04/29/2014 04:16 EDT | Updated 06/29/2014 05:59 EDT

B.C. gang leader had own motive to kill target in mass killing: defence

VANCOUVER - A former gang leader testifying about his involvement in a mass killing near Vancouver that left six dead, including two innocent bystanders, had his own motive to murder the intended target despite his insistence that he did not want to go through with the plan, a defence lawyer alleged in court Tuesday.

Lawyer Simon Buck repeatedly attacked the testimony of Michael Le, who became the star witness after a surprise guilty plea in November, and at one point accused him of lying.

Cody Haevischer and Matthew Johnston are each charged with conspiracy and six counts of murder in the deaths of six people who were found dead in an apartment in Surrey in October 2007. Le, who was one of the leaders of the Red Scorpions gang, was on trial alongside them until he agreed to defect to the Crown.

The Crown alleges the murders were part of a hit on rival drug trafficker Corey Lal, but five others were also killed to eliminate potential witnesses. The Crown's theory is that Le and co-leader Jamie Bacon planned the killing, while Haevischer and Johnston carried it out along with a third man, known only as Person X, who has already pleaded guilty.

While Le has admitted he was part of the conspiracy to kill Lal, during his testimony he insisted it wasn't his idea and that he initially resisted the plan. Le had known Lal's partner, Eddie Narong, who was also killed, since they were teens.

Instead, Le testified it was Bacon who wanted Lal killed, because Lal was badmouthing Bacon and failed to pay a "tax" of $100,000.

But Buck, who is representing Haevischer, suggested Le had his own motive.

Buck alleged Le met with Lal and Narong at some point before the murders at a Joey Tomato's restaurant and demanded the pair buy their cocaine from him.

Buck presented the police statement of a former gang associate who claimed to be at the meeting.

The associate said Le told Lal and Narong they needed to buy their drugs from him, instead of Narong's uncle, according to a transcript read in court. The associate claimed that Le said he would "take care of it" if Lal and Narong refused, Buck told the court.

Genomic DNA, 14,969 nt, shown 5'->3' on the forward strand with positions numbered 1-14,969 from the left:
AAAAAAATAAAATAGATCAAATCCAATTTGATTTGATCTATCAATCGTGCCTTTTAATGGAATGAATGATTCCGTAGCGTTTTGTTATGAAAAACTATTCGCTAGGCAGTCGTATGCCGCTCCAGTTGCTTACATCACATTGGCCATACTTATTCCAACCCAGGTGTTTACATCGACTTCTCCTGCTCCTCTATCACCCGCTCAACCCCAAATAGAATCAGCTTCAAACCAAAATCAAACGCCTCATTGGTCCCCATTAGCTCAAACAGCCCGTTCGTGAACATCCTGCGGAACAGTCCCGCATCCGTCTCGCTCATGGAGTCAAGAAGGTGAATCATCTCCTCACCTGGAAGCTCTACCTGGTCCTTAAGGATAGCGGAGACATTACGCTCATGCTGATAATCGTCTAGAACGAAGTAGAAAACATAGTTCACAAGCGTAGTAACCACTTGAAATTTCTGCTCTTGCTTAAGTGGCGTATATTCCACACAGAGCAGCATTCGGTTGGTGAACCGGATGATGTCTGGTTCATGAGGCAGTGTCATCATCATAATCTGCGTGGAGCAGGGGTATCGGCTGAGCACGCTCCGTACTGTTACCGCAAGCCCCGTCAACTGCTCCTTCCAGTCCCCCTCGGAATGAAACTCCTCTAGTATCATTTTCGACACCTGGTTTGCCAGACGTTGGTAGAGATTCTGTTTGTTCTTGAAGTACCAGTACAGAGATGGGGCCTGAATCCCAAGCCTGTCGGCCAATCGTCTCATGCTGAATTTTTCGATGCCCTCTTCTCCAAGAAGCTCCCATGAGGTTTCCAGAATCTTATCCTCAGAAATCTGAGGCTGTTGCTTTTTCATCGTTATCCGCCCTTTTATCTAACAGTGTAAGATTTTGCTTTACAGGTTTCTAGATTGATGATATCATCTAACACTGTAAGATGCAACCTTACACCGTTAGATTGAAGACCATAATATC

"He's making an accusation that you had a motive to kill Lal," Buck said. "I'm going to suggest to you that you were upset with Lal and Narong because they failed to purchase their cocaine from you," he continued later.

"I'm telling you that you're wrong, Mr. Buck," replied Le.

Buck also suggested Lal had a longstanding dispute with Narong that dated back to their teens, which Le also denied.

"Eddie was a friend of mine," said Le.

Buck didn't explain precisely how his theory about Le's possible motive fits in with his defence of Haevischer.

However, Buck has spent considerable time suggesting Le tailored his testimony to fit evidence already presented at trial, which Le received through disclosure and heard before his plea, while also attacking Le's assertion that he never wanted to kill Lal in the first place.

When Buck suggested various parts of Le's testimony were incorrect, Le repeatedly responded that he was merely telling "my truth."

"You have a habit of, when you lie, you say, 'I'm telling the truth,'" said Buck.

"That's your opinion, Mr. Buck," replied Le. "Just because things I've said in court are harmful against your client, doesn't mean I'm lying."

Lal, Narong, Lal's brother Michael and Ryan Bartolomeo were shot dead on Oct. 19, 2007, along with 55-year-old fireplace repairman Ed Schellenberg and 22-year-old building resident Chris Mohan, who were both in the wrong place at the wrong time.

Person X pleaded guilty to second-degree murder in 2009 and is currently serving a life sentence. He was expected to appear as a witness, but his testimony was ruled inadmissible.

Bacon is also charged with conspiracy and one count of first-degree murder and will be tried separately. Le is also expected to testify at his trial.

Another man, Sophon Sek, is awaiting trial for manslaughter.

Le said during his cross-examination that Sek — who, like Le, was a member of the Triads gang — was brought into the conspiracy because he sold heroin to Lal.

Le told the court that Sek's role was to ensure the gang had access to Lal to kill him.